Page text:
Researchers from the University of Florida have found out that by using gold in crystals grown by light they could create nanoparticles. This discovery has the potential of advancing the medical industry altogether – including cancer treatments, as well as the functionality of pharmaceuticals, medical equipment and solar panels.
Nanoparticles have the ability to be “grown” as crystals when a special process of light is used, also referred as the process of plasmon-driven synthesis. However, the researchers up till now had only slight control without the use of silver, but its use limits the usage in medical tech. The team was the first to use gold instead of silver successfully and with this process it does no harm to the human body.
David Wei, a professor of chemistry and the leader of the team, questions how exactly the light plays a role in the process of plasmon-synthesis as this was not well known up till now. Following the experiments he came to the conclusion that the key lays in gold.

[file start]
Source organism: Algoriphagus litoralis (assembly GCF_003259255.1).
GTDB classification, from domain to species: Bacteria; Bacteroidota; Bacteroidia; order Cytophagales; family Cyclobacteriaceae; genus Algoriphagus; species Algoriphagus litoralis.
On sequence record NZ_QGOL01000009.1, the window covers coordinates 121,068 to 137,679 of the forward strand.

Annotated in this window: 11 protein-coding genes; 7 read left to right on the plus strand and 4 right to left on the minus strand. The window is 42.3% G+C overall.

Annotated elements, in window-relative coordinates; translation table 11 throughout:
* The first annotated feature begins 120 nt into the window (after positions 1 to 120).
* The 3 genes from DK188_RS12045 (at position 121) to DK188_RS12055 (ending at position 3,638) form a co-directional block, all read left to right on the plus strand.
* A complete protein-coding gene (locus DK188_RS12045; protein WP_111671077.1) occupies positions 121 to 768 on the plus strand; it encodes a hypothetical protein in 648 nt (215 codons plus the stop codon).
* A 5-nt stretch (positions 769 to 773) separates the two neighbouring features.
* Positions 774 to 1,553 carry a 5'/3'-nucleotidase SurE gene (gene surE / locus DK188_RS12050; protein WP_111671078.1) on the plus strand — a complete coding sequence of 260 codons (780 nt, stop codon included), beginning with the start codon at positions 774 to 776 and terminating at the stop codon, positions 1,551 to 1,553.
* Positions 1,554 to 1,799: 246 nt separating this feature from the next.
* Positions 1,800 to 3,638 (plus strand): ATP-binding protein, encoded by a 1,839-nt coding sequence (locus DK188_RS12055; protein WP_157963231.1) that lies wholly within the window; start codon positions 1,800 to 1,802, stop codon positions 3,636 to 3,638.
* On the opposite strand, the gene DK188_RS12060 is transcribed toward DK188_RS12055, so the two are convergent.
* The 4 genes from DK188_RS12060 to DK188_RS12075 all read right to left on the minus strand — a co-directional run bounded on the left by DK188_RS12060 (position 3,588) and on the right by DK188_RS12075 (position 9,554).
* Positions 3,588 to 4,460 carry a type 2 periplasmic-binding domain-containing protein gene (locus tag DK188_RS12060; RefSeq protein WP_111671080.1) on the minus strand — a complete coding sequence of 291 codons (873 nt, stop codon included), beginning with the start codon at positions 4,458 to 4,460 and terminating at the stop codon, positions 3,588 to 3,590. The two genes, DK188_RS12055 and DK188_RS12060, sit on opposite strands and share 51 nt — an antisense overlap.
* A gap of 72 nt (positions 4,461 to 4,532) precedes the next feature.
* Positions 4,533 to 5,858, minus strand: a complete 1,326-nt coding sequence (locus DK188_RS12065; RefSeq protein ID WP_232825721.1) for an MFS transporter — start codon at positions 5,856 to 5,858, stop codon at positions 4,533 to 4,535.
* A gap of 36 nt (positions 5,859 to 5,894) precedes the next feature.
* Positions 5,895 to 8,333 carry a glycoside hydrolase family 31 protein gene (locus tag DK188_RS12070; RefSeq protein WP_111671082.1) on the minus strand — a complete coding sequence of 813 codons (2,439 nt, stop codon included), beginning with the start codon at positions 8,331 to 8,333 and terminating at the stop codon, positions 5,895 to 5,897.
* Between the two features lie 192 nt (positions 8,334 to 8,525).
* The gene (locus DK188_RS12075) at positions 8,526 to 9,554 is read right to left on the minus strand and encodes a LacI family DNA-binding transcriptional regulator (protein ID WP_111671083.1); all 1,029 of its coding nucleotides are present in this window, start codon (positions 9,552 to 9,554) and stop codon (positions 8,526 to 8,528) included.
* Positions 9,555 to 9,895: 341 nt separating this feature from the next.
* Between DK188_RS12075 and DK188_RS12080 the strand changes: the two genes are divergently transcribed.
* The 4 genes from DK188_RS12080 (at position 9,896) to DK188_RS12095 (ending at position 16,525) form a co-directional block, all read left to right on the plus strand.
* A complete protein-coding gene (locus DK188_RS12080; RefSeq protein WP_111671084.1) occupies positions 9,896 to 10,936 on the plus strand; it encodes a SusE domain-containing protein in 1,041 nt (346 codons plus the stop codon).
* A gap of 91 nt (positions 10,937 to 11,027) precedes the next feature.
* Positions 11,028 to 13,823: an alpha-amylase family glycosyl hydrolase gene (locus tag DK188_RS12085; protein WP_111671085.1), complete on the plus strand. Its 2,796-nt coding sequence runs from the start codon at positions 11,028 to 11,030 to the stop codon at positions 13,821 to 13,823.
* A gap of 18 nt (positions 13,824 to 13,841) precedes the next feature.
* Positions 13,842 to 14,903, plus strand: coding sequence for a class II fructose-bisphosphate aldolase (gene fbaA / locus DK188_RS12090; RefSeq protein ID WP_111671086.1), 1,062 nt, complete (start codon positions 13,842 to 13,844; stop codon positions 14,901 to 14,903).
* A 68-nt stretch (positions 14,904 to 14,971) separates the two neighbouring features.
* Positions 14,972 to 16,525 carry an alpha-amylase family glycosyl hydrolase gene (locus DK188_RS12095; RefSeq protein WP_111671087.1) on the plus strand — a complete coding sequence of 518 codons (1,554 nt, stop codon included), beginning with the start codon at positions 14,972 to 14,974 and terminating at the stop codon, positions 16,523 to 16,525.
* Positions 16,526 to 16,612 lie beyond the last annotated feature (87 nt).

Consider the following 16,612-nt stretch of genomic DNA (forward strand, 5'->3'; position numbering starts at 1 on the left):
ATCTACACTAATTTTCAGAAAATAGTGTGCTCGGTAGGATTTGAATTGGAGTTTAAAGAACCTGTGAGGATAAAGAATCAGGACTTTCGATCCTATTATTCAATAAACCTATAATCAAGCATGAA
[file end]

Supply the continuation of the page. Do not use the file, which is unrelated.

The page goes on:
Gold is very sought after material for nanotechnology because of its malleability, doesn’t react with oxygen and is a great heat conductor. These are the properties that make gold ideal for nanoparticles, especially when used in human body.
Polyvinylpyrrolidone (PVP) is a substance that is typically found in pharmaceuticals that are used with plasmon-driven synthesis, which enables researchers to control the growth of the crystal a lot more. Wei was surprised by PVP in his research because it showed the potential to efficiently transfer light-generated “hot” electrons on to the golden surface used for crystal growth.
The studies showed that the very first plasmonic synthesis strategy could have made higher yielded gold nanoprisms. What is also very exciting is that visible-range and low-power light could also be used with the synthesis process. Combining this with nanoparticles that are being used in solar photovoltaic devices it can help utilize solar energy that can be used for chemical synthesis in order to make nanomaterials.
Newly developed synthesis process has numerous potential applications in photochemistry and biomedicine, even more so in the targeted drug delivery system and photothermal therapeutics which are necessary to develop highly successful cancer treatment drugs.
The full study was published in Nature Materials journal.